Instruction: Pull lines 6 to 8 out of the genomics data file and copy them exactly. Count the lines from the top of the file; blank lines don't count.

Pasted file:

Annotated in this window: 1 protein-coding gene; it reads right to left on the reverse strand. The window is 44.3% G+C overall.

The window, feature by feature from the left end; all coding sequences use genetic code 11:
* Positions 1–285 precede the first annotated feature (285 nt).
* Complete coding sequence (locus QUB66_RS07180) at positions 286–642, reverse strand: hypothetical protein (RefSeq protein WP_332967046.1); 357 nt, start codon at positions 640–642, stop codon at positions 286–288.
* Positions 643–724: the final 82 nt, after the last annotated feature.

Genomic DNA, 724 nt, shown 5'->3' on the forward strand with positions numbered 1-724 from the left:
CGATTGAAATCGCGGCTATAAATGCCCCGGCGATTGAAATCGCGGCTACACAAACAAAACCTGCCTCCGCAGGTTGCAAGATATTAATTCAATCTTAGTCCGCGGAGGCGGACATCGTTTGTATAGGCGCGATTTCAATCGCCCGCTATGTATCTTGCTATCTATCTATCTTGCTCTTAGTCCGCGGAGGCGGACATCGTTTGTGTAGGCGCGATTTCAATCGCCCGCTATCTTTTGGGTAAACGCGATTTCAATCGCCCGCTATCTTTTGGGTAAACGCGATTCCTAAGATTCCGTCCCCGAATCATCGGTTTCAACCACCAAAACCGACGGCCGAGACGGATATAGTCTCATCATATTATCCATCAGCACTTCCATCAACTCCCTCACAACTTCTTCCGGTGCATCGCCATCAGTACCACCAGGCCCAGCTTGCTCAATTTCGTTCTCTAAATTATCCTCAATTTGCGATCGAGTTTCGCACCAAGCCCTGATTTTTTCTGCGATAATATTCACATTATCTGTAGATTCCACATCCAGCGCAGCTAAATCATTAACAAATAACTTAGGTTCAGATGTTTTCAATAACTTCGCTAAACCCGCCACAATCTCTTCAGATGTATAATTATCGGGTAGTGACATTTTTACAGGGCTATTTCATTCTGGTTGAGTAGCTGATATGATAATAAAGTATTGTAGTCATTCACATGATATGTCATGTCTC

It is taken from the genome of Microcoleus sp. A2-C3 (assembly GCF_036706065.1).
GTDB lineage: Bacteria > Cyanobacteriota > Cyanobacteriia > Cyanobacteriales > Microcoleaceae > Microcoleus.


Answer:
Genomic DNA, 724 nt, shown 5'->3' on the forward strand with positions numbered 1-724 from the left:
CGATTGAAATCGCGGCTATAAATGCCCCGGCGATTGAAATCGCGGCTACACAAACAAAACCTGCCTCCGCAGGTTGCAAGATATTAATTCAATCTTAGTCCGCGGAGGCGGACATCGTTTGTATAGGCGCGATTTCAATCGCCCGCTATGTATCTTGCTATCTATCTATCTTGCTCTTAGTCCGCGGAGGCGGACATCGTTTGTGTAGGCGCGATTTCAATCGCCCGCTATCTTTTGGGTAAACGCGATTTCAATCGCCCGCTATCTTTTGGGTAAACGCGATTCCTAAGATTCCGTCCCCGAATCATCGGTTTCAACCACCAAAACCGACGGCCGAGACGGATATAGTCTCATCATATTATCCATCAGCACTTCCATCAACTCCCTCACAACTTCTTCCGGTGCATCGCCATCAGTACCACCAGGCCCAGCTTGCTCAATTTCGTTCTCTAAATTATCCTCAATTTGCGATCGAGTTTCGCACCAAGCCCTGATTTTTTCTGCGATAATATTCACATTATCTGTAGATTCCACATCCAGCGCAGCTAAATCATTAACAAATAACTTAGGTTCAGATGTTTTCAATAACTTCGCTAAACCCGCCACAATCTCTTCAGATGTATAATTATCGGGTAGTGACATTTTTACAGGGCTATTTCATTCTGGTTGAGTAGCTGATATGATAATAAAGTATTGTAGTCATTCACATGATATGTCATGTCTC

It is taken from the genome of Microcoleus sp. A2-C3 (assembly GCF_036706065.1).